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N2 - High production cost and potential pathogenicity of Pseudomonas aeruginosa, commonly used for rhamnolipid synthesis, have led to extensive research for safer producing strains and cost-effective production methods. This has resulted in numerous research publications claiming new non-pathogenic producing strains and novel production techniques many of which are unfortunately without proper characterisation of product and/or producing strain/s. Genes responsible for rhamnolipid production have only been confirmed in P. aeruginosa, Burkholderia thailandensis and Burkholderia pseudomallei. Comparing yields in different publications is also generally unreliable especially when different methodologies were used for rhamnolipid quantification. After reviewing the literature in this area, we strongly feel that numerous research outputs have insufficient evidence to support claims of rhamnolipid-producing strains and/or yields. We therefore recommend that standards should be set for reporting new rhamnolipid-producing strains and production yields. These should include (1) molecular and bioinformatic tools to fully characterise new microbial isolates and confirm the presence of the rhamnolipid rhl genes for all bacterial strains, (2) using gravimetric methods to quantify crude yields and (3) use of a calibrated method (high-performance liquid chromatography or ultra-performance liquid chromatography) for absolute quantitative yield determination.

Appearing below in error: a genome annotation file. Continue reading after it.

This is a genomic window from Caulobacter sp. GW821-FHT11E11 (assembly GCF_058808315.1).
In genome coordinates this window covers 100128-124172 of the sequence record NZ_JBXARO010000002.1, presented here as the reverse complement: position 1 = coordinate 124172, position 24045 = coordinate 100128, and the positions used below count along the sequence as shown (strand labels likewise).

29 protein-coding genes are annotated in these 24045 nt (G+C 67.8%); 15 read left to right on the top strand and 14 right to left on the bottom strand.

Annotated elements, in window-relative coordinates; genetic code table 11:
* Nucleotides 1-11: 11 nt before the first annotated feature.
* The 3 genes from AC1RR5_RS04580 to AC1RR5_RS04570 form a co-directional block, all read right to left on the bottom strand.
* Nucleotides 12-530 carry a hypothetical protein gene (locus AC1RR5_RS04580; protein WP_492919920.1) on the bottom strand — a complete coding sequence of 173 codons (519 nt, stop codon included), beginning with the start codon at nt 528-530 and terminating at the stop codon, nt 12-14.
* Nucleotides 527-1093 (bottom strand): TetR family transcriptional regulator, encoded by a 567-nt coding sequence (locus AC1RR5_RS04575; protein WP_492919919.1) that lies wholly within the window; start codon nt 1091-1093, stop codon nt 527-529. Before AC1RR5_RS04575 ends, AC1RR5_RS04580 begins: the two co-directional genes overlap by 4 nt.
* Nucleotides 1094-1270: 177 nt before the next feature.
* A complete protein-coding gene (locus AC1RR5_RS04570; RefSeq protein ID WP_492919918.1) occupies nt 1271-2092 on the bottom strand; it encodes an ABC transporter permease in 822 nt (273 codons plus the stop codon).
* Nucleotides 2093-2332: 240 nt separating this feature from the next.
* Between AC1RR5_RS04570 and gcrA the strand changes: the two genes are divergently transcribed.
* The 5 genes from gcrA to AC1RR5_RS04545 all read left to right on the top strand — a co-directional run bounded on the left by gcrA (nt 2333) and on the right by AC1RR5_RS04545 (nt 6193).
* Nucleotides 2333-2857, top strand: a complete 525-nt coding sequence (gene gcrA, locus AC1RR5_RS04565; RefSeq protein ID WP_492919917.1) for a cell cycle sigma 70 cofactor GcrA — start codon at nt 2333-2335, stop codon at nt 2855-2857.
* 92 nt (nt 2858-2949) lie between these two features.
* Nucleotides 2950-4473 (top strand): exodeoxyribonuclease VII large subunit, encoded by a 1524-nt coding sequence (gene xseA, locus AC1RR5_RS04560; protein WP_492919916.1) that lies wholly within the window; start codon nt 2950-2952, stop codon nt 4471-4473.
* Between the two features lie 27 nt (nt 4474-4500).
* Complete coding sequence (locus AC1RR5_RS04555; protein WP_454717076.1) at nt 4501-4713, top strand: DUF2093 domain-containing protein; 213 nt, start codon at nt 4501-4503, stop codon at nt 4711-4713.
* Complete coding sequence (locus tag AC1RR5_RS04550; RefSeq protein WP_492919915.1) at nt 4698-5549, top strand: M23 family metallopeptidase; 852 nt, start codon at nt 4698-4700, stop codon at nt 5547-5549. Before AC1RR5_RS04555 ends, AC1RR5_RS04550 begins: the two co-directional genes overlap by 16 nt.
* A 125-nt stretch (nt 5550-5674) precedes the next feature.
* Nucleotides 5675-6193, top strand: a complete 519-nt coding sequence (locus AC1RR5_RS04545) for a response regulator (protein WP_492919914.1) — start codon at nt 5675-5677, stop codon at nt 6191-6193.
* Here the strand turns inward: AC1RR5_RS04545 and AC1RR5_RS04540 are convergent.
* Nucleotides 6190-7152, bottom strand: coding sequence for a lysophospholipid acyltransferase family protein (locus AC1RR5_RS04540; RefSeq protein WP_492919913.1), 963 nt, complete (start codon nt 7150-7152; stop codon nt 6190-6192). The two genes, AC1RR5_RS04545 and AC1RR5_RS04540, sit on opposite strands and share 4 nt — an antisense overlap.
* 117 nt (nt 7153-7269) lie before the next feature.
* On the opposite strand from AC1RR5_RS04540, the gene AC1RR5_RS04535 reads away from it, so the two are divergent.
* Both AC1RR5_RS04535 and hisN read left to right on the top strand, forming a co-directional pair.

AB - High production cost and potential pathogenicity of Pseudomonas aeruginosa, commonly used for rhamnolipid synthesis, have led to extensive research for safer producing strains and cost-effective production methods. This has resulted in numerous research publications claiming new non-pathogenic producing strains and novel production techniques many of which are unfortunately without proper characterisation of product and/or producing strain/s. Genes responsible for rhamnolipid production have only been confirmed in P. aeruginosa, Burkholderia thailandensis and Burkholderia pseudomallei. Comparing yields in different publications is also generally unreliable especially when different methodologies were used for rhamnolipid quantification. After reviewing the literature in this area, we strongly feel that numerous research outputs have insufficient evidence to support claims of rhamnolipid-producing strains and/or yields. We therefore recommend that standards should be set for reporting new rhamnolipid-producing strains and production yields. These should include (1) molecular and bioinformatic tools to fully characterise new microbial isolates and confirm the presence of the rhamnolipid rhl genes for all bacterial strains, (2) using gravimetric methods to quantify crude yields and (3) use of a calibrated method (high-performance liquid chromatography or ultra-performance liquid chromatography) for absolute quantitative yield determination.